C. F. L.
Los Angeles, Cal.
The Enchanted Burro.
The Enchanted Burro.
Lelo dropped the point of his heavy irrigatinghoe and stood with chin dentedupon the rude handle, looking intently to theeast. Around his bare ankles the rill fromthe acéquia eddied a moment and thensucked through the gap in the little ridge ofearth which bounded the irrigating bed.The early sun was yellow as gold upon thecrags of the mesa—that league-long frontof ragged cliffs whose sandstones, black-cappedby the lava of the immemorial Yearof Fire, here wall the valley of the RioGrande on the west. Where a spur of thefrowning Kú-mai runs out is a little bay inthe cliffs; and here the outermost fields ofIsleta were turning green with spring. Theyoung wheat swayed and whispered to thewater, whose scouts stole about amid thestalks, and came back and called their fellowsforward, and spread hither and yon,till every green blade was drinking and thetide began to creep up the low boundariesat either side. Up at the sluice gate a smallbut eager stream was tumbling from thebig, placid ditch, and on it came till it struckthe tiny dam which closed the furrow justbeyond Lelo, and, turning, stole past himagain to join the rest amid the wheat. Theirrigating bed, twenty feet square, filledand filled, and suddenly the gathered puddlebroke down a barrier and came rompinginto the next bed without so much assaying “By your leave.” And here it wasnot so friendly; for, forgetting that it hadcome only to bring a drink, it went stampedingabout, knocking down the tenderblades and half covering them with mud.At sound of this, Lelo seemed suddenly towaken, and lifting with his hoe the few clodswhich dammed the furrow, he droppedthem into the first gap, and jumping intothe second bed repaired its barrier alsowith a few strokes. Then he let in a gentlerstream from the furrow.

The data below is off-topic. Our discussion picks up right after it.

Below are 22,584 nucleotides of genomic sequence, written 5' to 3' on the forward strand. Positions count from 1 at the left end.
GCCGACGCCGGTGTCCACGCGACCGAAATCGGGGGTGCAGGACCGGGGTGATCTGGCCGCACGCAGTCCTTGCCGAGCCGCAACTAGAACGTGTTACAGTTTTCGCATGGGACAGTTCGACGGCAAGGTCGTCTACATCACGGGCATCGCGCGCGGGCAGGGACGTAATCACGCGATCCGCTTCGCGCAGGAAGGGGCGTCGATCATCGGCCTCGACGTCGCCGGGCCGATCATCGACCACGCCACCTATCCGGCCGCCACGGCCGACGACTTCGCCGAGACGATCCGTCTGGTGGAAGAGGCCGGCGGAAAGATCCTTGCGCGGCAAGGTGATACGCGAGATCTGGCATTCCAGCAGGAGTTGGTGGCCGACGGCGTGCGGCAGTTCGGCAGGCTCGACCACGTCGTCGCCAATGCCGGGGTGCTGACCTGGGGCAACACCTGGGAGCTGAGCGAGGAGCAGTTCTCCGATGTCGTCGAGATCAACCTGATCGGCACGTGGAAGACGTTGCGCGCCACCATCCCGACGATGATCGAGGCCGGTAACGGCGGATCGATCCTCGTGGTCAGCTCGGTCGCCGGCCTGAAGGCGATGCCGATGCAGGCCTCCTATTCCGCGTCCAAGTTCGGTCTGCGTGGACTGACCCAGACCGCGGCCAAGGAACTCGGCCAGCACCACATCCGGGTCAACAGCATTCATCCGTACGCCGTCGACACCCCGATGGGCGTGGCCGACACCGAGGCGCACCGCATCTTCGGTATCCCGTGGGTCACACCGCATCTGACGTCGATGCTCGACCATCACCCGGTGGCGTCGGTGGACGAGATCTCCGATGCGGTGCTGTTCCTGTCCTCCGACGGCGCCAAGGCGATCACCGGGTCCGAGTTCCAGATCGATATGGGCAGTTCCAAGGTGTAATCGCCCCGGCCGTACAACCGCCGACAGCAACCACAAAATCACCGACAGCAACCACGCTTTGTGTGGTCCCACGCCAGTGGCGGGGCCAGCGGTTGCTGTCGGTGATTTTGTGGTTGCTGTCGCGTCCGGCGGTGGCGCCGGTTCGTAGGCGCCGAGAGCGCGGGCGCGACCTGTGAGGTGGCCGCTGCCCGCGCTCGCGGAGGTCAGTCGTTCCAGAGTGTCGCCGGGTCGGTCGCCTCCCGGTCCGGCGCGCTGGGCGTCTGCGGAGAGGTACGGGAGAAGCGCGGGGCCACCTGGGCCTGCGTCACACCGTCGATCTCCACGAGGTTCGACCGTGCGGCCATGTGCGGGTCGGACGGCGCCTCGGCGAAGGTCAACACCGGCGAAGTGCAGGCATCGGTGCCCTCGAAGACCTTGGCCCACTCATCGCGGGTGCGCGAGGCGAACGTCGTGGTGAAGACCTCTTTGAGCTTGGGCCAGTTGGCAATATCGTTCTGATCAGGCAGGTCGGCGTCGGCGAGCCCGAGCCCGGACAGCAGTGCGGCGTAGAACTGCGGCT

“Poco, and I should have lost a bed,” hesaid to himself, goodnaturedly. Blas alwaystook things easy, and I presume that is thereason no one ever called him anything butLelo—“Slow-poke”—for Indian boys areas given to nicknames as are any others, andthe mote had stuck to him ever since its invention.He was rather slow—this big,powerful boy, with a round, heavy chin anda face less clear-cut than was common inthe pueblo. Old ’Lipe had taken to wife aNavajo captive, and all could see that theboy carried upon his father’s strong framethe flatter, more stolid features of hismother’s nomad people.
But now the face seemed not quite soheavy; for again he was looking toward thepueblo and bending his head as one wholistens for a far whisper. There it cameagain—a faint, faint air which not one ofus could have heard, but to this Indian boyit told of shouts and mingled wails.
“What will be?” cried Lelo, stampinghis hoe upon the barrier, and with unwontedfire in his eyes. “For surely I hear thevoice of women lamenting, and there aremen’s shouts as in anger. Something heavyit will be—and perhaps I am needed.”Splashing up to the ditch, he shut the gateand threw down his hoe, and a momentlater was running toward Isleta with thelong, heavy, tireless stride that was thejest of the other boys in the rabbit hunt,but left Lelo not so very far behind themafter all.
In the pueblo was, indeed, excitementenough. Little knots of the swart peoplestood here and there, talking earnestly butlow; in the broad, flat plaza were many hurryingto and fro; and in the street beyondwas a great crowd about a house whencearose the long, wild wails of mourners.
“What is, tio Diego?” asked Lelo, stoppingwhere a number of men stood ingloomy silence. “What has befallen? Foreven in the milpa I heard the cries, andcame running to see.”
“It is ill,” answered the old man he hadaddressed as uncle. “It seems that ThoseAbove are angry with us! For this morningthe captain of war finds himself dead inbed—and scalped! And no tracks of manwere about his door.”